Culture

Finding Hope in the Impossible: How Star Trek Will Save the World

August 4, 2017 // 2 Comments

To save the world, Star Trek needs a reboot. When Star Trek: The Original Series debuted in 1966, fans were awed by the futuristic technology and equipment featured on the show. From the starship Enterprise to the tricorder, Trek established a yet unforeseen view into the future; one that was possible to attain. And now, 50 years later, we have seen exactly how much of a lasting effect Trek had on our development as a species. 3-D printing, the Internet, Wi-fi, Bluetooth, cell phones, //

Gates McFadden on Pranks, Sexism, and Spandex: Tales from Hal-Con

November 9, 2016 // 2 Comments

Last Sunday, FAN/FIC Magazine was granted a one-day pass to Hal-Con, the biggest, geekiest sci-fi convention in Atlantic Canada. Remarkably, it was also the first fan convention I’ve ever attended. So, armed with my con survival pack, I headed into the Halifax World Trade and Convention Centre to get my geek on. First, I hit up the vendor floor, where hundreds of artists, craftsmen, jewellers, and sellers had set up shop. Crammed onto the exhibition floor in the Scotiabank Centre, there was //

FAN/FIC Magazine’s 100th Article

September 6, 2016 // 0 Comments

We can’t believe it. This is our 100th published article. To celebrate this milestone, we decided to write a post about what we’ve been up to this past year. We’ve had several significant events (including the magazine changing hands), expanded our social media presence, and published some truly compelling articles by our talented writing team. Thank you to everyone who has written, read, or shared our articles. We can’t wait to publish 100 more. Malory Beazley Editor | //

Get Your Geek On: How to Survive Your First Fan Convention

August 22, 2016 // 1 Comment

Every year, thousands of people sporting their favorite geeky apparel or dressed as their favorite character descend on hotels and convention centers in most major cities. Fan conventions are a time for fans to gather together and share their unbridled, unashamed enthusiasm for all things geeky. But if you’ve never attended a fan convention before, how do you know where to start? I have been attending and staffing fan conventions for over a decade. I’ve got it tuned to a fine art, //

That’s Problematic: How Critical Discussion in Fandom is Going Wrong

April 13, 2016 // 1 Comment

At the end of last year, I left Tumblr for good. I then deleted my account a month or so later, when I realized I was happier and more mentally well than I had been when I was spending several hours a day—most of my free time—there. For me, that was a huge shift. For a long time, Tumblr had been the only thing holding my mental health together—I went there to find validation that my feelings and experiences were real, to be reassured that I wasn’t alone, and to enjoy the media I was //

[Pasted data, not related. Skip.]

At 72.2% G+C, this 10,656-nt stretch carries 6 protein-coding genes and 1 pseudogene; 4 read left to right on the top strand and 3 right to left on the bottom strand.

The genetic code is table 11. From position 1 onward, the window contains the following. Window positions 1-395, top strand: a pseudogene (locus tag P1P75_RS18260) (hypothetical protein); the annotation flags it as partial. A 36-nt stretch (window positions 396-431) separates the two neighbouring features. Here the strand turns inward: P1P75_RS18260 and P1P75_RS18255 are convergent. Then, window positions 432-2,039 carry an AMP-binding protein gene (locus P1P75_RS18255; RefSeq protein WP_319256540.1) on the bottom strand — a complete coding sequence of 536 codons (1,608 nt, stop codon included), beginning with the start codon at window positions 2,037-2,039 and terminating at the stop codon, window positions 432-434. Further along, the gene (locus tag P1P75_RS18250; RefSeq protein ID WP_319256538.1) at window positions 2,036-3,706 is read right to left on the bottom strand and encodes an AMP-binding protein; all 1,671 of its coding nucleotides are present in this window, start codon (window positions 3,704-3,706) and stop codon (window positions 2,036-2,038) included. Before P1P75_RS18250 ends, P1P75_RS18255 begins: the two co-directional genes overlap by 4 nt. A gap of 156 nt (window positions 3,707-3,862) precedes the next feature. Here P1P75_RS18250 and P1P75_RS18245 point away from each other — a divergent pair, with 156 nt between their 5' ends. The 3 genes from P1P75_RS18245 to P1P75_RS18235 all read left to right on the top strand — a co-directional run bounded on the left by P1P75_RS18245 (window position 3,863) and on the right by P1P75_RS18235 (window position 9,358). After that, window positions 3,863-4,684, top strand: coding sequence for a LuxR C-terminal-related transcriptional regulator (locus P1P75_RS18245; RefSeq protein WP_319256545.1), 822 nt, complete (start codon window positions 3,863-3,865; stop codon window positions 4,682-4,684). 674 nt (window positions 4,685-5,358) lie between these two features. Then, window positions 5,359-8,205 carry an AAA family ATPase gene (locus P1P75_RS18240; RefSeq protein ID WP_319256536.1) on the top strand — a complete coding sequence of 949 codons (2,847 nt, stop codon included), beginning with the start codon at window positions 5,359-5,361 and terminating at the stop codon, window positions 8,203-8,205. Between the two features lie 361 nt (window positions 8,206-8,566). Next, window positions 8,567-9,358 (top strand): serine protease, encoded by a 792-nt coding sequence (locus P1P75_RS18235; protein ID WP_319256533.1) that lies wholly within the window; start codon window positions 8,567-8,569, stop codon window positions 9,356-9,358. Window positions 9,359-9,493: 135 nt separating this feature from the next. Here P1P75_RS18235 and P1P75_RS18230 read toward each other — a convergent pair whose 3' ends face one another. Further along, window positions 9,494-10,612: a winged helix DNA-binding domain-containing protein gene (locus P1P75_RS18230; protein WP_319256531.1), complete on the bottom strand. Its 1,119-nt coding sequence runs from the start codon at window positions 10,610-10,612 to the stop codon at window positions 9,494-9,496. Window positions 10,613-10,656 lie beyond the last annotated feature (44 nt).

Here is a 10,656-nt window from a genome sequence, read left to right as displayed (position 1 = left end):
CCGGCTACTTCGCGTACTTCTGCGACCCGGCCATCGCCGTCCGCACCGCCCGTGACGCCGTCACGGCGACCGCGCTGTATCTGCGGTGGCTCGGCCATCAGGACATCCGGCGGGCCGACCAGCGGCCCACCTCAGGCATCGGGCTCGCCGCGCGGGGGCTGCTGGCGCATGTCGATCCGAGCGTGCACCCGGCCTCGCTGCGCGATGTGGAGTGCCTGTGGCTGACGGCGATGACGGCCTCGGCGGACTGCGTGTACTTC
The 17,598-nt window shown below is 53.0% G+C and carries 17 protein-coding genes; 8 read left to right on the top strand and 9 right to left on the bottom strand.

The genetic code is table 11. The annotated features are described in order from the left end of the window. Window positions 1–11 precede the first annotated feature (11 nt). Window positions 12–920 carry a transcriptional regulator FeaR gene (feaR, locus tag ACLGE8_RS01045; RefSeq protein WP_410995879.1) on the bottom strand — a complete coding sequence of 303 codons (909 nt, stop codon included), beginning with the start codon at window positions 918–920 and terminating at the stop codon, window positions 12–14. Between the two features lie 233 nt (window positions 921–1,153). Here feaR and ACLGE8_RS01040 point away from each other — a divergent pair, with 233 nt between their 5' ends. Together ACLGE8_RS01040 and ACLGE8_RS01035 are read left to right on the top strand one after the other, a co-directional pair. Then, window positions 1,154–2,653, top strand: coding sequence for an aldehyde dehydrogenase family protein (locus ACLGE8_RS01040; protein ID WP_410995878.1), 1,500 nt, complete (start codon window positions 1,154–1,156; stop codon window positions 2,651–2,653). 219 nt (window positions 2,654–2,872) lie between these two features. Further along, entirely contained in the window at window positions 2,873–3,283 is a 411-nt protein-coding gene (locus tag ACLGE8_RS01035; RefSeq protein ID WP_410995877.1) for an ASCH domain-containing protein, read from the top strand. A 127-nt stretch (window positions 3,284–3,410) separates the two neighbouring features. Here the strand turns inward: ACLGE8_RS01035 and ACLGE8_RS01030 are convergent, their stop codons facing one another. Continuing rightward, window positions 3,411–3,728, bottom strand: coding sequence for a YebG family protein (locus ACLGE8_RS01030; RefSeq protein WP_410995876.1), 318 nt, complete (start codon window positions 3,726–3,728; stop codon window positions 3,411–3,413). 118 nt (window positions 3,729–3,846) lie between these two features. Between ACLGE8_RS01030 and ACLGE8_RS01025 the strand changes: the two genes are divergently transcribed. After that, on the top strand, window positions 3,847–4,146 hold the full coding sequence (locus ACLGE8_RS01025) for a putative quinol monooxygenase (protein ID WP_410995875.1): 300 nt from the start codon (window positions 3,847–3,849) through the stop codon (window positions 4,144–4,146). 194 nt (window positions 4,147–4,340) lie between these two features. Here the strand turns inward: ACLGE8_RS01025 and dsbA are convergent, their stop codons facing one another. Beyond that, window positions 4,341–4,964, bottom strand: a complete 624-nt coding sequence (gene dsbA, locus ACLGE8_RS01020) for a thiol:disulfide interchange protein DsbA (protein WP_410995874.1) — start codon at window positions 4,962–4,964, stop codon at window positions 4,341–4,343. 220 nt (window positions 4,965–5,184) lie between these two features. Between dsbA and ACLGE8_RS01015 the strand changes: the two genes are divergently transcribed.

That’s Wrong! Homophobia, Slash Art, and Late-Night Television

March 31, 2016 // 2 Comments

There has been a recent and unfortunate trend on late-night talk shows whereby hosts force sexually explicit fanart upon their celebrity guests to embarrass them and to provoke laughter from the audience. Mocking and ridiculing fan works on national television has led fans to restrict access to their works, remove them from the Internet, or in some cases, stop making fanart altogether. An even more insidious side of this trend, however, is the undercurrent of homophobia during these segments, //

How Writers Can (Better) Deal with Fandom Conflict

March 17, 2016 // 0 Comments

While I would not go so far as to say conflict is essential to fandom, I would say it is inevitable. Fans disagree about things, they always have, they always will, and nothing producers do or say, either in the text or outside of it, will forestall this inevitability. Works of art are open to interpretation, and with that openness comes people disagreeing about everything from who belongs with who romantically to whether or not X character deserves a redemption arc. Moreover, all art is //

Fan Activism: Trans Interventions in Fandom and Beyond

March 10, 2016 // 1 Comment

Fanfiction is political, subversive, radical. Writing Harry Potter as a girl, Hermione as black, or Ron as transgender exposes people to narratives written from the perspective of marginalized communities. But is writing fanfiction a type of activism? Fan activism refers to how participation in fandom develops into involvement in fan-led political activities. In a 2012 article entitled “‘Cultural Acupuncture:’ Fan Activism and the Harry Potter Alliance,” scholar Henry Jenkins defines //

The Ethics of Real Person Fiction

March 6, 2016 // 2 Comments

“Here’s my opinion on people writing sexually oriented fanfiction about real people. It’s WRONG, CREEPY, VERY EXTREMELY ICKY, and should be ILLEGAL.” This impassioned statement by Nightrunner author Lynn Flewelling in a 2004 response to fans is a clear indictment of Real Person Fiction or RPF. A lot is made in fan culture about the ethics behind RPF, a branch of fan writing defined by Fanlore as “fanfiction written about actual people, rather than fictional characters.” Both the //

Gone Too Soon: When Fanfiction Rescues Canceled Television

February 16, 2016 // 1 Comment

It doesn’t matter which genre is your favorite, or which fandom you call home—we’ve all felt the sting of a treasured show getting canceled prematurely. Thanks to reported ratings, a fan community can usually tell when a show is in its final moments. But sometimes a series that otherwise seems original, well-executed, and superbly written, can be canned before it has had a chance to find stable footing. What is a fan to do, then, when their favorite show comes to an abrupt close, leaving //